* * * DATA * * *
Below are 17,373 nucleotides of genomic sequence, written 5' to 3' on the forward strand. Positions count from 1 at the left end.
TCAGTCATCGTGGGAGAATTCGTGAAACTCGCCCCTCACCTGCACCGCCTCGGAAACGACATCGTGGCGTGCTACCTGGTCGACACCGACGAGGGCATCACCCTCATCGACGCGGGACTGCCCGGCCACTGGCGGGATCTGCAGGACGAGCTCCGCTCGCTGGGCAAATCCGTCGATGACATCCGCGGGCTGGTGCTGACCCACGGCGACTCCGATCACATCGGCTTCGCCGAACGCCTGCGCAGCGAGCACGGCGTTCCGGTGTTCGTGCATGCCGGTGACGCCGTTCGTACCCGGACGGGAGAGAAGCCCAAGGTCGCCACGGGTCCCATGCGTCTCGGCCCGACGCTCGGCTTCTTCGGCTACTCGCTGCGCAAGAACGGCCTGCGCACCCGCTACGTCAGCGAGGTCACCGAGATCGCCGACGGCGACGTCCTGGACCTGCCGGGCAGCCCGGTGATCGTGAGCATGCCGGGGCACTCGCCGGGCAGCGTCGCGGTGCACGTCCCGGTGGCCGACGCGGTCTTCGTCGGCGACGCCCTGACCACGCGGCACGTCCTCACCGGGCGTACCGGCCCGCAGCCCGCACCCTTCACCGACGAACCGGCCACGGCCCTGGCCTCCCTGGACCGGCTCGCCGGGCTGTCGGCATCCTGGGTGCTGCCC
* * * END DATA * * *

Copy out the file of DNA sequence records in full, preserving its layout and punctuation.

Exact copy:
Below are 17,373 nucleotides of genomic sequence, written 5' to 3' on the forward strand. Positions count from 1 at the left end.
TCAGTCATCGTGGGAGAATTCGTGAAACTCGCCCCTCACCTGCACCGCCTCGGAAACGACATCGTGGCGTGCTACCTGGTCGACACCGACGAGGGCATCACCCTCATCGACGCGGGACTGCCCGGCCACTGGCGGGATCTGCAGGACGAGCTCCGCTCGCTGGGCAAATCCGTCGATGACATCCGCGGGCTGGTGCTGACCCACGGCGACTCCGATCACATCGGCTTCGCCGAACGCCTGCGCAGCGAGCACGGCGTTCCGGTGTTCGTGCATGCCGGTGACGCCGTTCGTACCCGGACGGGAGAGAAGCCCAAGGTCGCCACGGGTCCCATGCGTCTCGGCCCGACGCTCGGCTTCTTCGGCTACTCGCTGCGCAAGAACGGCCTGCGCACCCGCTACGTCAGCGAGGTCACCGAGATCGCCGACGGCGACGTCCTGGACCTGCCGGGCAGCCCGGTGATCGTGAGCATGCCGGGGCACTCGCCGGGCAGCGTCGCGGTGCACGTCCCGGTGGCCGACGCGGTCTTCGTCGGCGACGCCCTGACCACGCGGCACGTCCTCACCGGGCGTACCGGCCCGCAGCCCGCACCCTTCACCGACGAACCGGCCACGGCCCTGGCCTCCCTGGACCGGCTCGCCGGGCTGTCGGCATCCTGGGTGCTGCCC